|Type of Research:||Book Section|
|Creators:||Houghton, Nicholas and Mason, Rachel|
This research for the Centre for International Research on Creativity and Learning in Education (CIRCLE) provides a rationale for teaching craft in secondary schools.
Within the National Curriculum for design, technology and art, ‘making’ is identified as an important element of required attainment targets. This chapter explores the place of ‘making’ in the school curriculum, and draws on research into craft education in secondary schools carried out by the Crafts Council between 1994 and 1998. Through research into historical justifications for craft education in schools, it was found that craft knowledge has traditionally been undervalued because it differs from numerate and literate forms of knowledge and is tacit. Its conclusions are based on extensive, empirical research undertaken for the Crafts Council, in which 239 students in 20 schools were interviewed together with their Art and Design and Technology teachers. The sample was representative of the population of secondary schoolchildren in England and Wales. The chapter includes examples of data from this research.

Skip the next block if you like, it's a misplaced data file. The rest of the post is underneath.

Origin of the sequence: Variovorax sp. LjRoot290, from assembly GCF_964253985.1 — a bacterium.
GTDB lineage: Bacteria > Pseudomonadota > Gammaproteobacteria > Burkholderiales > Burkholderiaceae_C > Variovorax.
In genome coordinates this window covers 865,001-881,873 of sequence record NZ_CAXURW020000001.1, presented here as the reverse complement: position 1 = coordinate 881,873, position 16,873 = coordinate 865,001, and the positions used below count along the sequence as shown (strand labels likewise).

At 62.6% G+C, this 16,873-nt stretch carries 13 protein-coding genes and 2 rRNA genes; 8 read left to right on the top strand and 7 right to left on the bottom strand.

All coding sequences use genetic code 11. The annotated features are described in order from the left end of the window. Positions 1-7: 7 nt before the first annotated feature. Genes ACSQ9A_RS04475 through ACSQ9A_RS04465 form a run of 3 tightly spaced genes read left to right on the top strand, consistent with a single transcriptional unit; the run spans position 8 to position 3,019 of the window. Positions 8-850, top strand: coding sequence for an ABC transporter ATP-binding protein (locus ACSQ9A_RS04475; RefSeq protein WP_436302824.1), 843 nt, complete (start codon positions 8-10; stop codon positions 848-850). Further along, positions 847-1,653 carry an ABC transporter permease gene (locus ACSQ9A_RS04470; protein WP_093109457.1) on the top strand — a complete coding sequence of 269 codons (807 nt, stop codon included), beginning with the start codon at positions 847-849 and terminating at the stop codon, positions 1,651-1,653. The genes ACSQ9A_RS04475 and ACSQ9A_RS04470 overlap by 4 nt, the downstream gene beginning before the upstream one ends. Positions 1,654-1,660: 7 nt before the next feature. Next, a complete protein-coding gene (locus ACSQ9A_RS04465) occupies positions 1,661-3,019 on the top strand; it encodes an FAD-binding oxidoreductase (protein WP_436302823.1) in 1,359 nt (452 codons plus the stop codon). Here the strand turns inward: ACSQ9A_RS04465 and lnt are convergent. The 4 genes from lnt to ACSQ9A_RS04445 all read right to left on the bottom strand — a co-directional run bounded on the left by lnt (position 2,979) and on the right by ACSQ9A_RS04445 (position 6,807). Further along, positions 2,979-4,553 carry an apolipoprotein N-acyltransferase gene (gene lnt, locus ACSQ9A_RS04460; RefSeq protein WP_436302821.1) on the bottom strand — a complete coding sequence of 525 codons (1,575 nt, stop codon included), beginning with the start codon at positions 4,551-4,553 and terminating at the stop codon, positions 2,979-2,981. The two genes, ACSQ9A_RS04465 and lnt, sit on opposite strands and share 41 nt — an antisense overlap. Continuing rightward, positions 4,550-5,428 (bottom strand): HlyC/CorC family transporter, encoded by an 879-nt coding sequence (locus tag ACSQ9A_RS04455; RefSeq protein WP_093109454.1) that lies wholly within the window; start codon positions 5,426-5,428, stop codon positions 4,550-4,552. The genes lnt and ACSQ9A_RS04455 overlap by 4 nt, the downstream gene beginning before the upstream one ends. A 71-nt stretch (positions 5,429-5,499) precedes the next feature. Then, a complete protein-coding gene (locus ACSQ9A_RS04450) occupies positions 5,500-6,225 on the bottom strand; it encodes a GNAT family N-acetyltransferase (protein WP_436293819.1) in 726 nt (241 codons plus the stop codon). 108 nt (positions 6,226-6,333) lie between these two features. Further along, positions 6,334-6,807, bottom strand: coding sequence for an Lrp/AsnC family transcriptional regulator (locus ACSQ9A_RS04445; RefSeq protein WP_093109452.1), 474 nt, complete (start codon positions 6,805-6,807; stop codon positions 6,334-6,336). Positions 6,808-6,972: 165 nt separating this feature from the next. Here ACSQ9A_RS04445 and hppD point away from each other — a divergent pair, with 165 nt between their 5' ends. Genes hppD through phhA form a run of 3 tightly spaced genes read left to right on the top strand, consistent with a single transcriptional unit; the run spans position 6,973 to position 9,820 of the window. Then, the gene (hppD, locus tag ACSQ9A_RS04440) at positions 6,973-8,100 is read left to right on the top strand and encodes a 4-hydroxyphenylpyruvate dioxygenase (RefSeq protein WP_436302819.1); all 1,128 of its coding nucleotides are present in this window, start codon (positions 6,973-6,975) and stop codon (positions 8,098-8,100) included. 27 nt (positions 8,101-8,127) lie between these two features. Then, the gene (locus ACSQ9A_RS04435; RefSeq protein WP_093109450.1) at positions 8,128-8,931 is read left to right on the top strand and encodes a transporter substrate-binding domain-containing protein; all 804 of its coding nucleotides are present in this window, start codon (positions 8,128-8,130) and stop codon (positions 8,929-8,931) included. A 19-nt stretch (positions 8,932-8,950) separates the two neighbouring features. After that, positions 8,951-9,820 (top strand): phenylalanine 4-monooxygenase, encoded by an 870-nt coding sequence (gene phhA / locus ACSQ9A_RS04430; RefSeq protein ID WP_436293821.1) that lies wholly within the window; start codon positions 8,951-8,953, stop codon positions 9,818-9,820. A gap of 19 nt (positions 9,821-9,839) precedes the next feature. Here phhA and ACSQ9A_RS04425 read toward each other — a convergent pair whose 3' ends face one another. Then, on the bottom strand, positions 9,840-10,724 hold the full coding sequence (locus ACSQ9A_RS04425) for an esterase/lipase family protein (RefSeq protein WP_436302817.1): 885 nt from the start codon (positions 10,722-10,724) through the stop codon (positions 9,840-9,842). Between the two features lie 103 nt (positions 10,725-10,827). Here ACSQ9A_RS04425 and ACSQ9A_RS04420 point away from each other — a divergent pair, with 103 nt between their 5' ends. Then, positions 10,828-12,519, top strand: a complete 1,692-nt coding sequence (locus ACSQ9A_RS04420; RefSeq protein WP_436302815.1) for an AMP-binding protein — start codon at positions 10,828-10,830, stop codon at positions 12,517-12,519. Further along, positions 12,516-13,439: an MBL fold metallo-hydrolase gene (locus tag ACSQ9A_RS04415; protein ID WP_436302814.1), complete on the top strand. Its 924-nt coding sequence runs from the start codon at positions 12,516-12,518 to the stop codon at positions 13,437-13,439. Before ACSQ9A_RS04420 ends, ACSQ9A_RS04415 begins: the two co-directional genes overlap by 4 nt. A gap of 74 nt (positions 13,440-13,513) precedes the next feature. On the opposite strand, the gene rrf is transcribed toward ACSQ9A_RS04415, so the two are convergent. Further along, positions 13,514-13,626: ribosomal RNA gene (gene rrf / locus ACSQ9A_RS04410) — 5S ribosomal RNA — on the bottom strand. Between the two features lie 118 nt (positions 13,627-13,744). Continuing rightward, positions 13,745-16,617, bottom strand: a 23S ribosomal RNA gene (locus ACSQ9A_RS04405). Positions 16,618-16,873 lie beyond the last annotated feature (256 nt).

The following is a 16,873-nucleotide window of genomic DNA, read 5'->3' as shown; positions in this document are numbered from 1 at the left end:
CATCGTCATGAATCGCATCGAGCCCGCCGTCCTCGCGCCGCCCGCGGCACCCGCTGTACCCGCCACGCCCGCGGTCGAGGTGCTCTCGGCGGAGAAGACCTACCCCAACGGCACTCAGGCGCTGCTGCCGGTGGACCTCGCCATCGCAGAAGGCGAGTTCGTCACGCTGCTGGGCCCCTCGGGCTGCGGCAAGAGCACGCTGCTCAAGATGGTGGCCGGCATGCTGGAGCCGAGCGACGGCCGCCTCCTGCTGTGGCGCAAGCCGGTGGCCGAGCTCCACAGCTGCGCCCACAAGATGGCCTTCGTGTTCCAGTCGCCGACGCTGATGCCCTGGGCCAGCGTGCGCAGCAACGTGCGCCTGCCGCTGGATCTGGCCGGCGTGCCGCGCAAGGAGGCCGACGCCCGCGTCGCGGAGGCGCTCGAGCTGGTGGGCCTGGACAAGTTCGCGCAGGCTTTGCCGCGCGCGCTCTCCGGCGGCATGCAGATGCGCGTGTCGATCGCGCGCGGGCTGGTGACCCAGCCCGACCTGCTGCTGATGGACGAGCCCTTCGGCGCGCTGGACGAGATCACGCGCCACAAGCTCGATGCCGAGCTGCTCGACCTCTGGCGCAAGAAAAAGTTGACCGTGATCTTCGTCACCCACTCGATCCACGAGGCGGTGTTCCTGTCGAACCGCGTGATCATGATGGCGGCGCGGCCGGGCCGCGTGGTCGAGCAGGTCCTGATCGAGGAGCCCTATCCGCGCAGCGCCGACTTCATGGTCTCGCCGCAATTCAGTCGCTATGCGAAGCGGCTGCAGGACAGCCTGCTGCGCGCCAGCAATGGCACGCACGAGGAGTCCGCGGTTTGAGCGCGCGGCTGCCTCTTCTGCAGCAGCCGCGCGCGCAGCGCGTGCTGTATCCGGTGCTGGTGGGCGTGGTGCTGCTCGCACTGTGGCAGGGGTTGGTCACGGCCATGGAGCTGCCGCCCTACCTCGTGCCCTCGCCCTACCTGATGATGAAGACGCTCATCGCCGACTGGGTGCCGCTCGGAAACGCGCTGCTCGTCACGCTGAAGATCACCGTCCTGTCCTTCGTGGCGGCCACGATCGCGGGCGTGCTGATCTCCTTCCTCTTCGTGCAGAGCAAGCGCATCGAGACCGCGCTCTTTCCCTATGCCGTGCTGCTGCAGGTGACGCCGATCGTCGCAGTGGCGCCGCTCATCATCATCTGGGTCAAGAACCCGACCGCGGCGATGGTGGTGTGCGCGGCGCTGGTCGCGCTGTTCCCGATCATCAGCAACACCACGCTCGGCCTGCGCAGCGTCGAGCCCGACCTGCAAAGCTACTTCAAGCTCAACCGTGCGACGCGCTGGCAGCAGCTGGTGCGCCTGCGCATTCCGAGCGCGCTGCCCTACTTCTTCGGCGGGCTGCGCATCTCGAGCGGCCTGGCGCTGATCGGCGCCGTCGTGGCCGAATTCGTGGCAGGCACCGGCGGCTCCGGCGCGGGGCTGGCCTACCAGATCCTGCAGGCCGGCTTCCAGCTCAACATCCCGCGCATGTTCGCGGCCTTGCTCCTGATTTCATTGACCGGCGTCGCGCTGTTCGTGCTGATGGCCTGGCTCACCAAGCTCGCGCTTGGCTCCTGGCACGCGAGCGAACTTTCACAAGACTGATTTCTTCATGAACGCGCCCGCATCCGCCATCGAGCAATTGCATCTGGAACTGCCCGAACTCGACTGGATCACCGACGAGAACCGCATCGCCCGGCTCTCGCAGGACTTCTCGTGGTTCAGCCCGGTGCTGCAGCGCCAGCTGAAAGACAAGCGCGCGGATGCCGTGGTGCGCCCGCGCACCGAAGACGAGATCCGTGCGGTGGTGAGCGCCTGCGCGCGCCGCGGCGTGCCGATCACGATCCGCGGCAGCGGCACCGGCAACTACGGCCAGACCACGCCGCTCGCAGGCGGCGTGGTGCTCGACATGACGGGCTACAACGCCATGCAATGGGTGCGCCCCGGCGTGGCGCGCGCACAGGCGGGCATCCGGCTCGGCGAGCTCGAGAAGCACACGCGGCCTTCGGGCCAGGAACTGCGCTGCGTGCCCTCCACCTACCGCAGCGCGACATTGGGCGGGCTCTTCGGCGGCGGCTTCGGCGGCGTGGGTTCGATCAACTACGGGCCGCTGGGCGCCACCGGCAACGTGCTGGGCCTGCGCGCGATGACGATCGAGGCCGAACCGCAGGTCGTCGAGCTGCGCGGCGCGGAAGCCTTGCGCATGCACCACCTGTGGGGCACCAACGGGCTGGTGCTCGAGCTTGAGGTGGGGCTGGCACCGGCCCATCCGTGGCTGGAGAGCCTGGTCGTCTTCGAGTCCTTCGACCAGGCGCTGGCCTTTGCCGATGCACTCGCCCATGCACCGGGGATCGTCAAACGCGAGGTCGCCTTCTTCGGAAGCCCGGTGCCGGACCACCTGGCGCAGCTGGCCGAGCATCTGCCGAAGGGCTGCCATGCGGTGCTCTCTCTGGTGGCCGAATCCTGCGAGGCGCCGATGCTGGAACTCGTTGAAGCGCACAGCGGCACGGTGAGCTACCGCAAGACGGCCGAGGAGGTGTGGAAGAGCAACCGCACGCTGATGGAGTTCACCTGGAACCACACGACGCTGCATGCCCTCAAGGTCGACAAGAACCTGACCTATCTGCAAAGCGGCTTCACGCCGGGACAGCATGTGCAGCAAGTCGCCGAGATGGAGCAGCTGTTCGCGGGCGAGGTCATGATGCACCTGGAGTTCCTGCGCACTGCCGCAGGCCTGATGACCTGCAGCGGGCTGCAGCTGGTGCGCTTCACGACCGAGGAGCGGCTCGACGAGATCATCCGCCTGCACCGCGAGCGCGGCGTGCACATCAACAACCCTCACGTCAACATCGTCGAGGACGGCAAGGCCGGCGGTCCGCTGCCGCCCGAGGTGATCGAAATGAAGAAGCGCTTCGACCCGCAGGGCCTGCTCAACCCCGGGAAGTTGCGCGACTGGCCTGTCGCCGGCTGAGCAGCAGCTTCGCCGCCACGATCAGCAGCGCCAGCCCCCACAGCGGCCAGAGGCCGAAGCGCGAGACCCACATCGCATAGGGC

|Additional Information (Publicly available):||
As well as teaching a range of art and design subjects, he has worked as an educational researcher. At London University's Institute of Education he helped to develop methods for undertaking syntheses of educational research findings. In addition, he has undertaken research for a number of government departments, agencies and councils, such as the Crafts Council, engage (the National Association for Gallery Education) and the Learning and Skills Development Agency, for which he undertook various research projects into widening participation. Nicholas is Associate Editor of the International Journal of Education through Art.
|Your affiliations with UAL:||Colleges > Wimbledon College of Arts|
|Date Deposited:||27 Nov 2009 13:32|
|Last Modified:||25 Nov 2010 15:38|
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